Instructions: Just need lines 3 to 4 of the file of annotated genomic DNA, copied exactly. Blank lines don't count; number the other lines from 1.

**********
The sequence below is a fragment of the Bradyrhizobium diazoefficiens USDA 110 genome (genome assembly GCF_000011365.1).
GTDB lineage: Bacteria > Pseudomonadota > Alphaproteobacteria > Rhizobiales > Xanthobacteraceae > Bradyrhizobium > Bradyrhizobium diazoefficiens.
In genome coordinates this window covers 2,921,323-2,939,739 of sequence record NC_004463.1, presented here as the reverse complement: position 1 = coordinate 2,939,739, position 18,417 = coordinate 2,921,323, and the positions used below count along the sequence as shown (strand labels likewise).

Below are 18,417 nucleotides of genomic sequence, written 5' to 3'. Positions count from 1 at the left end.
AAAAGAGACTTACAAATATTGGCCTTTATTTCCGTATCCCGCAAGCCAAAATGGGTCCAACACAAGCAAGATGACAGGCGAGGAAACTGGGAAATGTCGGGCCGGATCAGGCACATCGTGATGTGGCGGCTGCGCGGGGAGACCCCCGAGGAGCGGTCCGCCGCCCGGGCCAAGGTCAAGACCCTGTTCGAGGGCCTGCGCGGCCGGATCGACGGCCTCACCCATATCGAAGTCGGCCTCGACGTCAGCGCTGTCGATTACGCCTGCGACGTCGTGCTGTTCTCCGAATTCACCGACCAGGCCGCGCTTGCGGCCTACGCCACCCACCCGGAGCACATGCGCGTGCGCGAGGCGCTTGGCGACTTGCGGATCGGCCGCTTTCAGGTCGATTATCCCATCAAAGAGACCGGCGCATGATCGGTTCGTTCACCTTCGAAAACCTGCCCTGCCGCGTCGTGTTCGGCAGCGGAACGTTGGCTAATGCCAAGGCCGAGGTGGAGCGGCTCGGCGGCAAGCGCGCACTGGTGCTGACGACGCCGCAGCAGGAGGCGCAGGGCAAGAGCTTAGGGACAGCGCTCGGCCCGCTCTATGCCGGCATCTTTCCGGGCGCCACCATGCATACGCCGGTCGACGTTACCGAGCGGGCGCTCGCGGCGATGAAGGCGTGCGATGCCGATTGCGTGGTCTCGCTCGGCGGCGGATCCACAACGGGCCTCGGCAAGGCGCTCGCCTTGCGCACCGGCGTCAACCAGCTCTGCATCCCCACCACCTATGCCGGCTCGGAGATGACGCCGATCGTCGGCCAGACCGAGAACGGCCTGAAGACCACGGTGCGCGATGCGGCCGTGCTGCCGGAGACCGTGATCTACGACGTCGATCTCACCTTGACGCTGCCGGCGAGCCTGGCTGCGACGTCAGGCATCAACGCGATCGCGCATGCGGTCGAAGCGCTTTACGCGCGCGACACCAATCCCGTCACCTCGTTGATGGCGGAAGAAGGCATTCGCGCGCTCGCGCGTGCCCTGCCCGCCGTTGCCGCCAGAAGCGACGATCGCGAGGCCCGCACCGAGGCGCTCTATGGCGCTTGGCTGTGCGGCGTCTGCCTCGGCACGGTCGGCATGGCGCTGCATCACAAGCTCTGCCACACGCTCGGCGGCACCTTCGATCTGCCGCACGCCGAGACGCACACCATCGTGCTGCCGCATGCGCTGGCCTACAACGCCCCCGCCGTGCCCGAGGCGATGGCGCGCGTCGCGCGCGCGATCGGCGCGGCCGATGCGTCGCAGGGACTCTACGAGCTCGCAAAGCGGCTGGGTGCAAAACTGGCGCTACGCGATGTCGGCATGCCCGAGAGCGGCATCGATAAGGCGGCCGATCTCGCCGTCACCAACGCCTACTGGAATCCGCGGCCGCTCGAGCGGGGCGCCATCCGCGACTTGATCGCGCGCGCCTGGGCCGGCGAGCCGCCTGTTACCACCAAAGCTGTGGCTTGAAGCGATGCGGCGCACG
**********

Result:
In genome coordinates this window covers 2,921,323-2,939,739 of sequence record NC_004463.1, presented here as the reverse complement: position 1 = coordinate 2,939,739, position 18,417 = coordinate 2,921,323, and the positions used below count along the sequence as shown (strand labels likewise).

Below are 18,417 nucleotides of genomic sequence, written 5' to 3'. Positions count from 1 at the left end.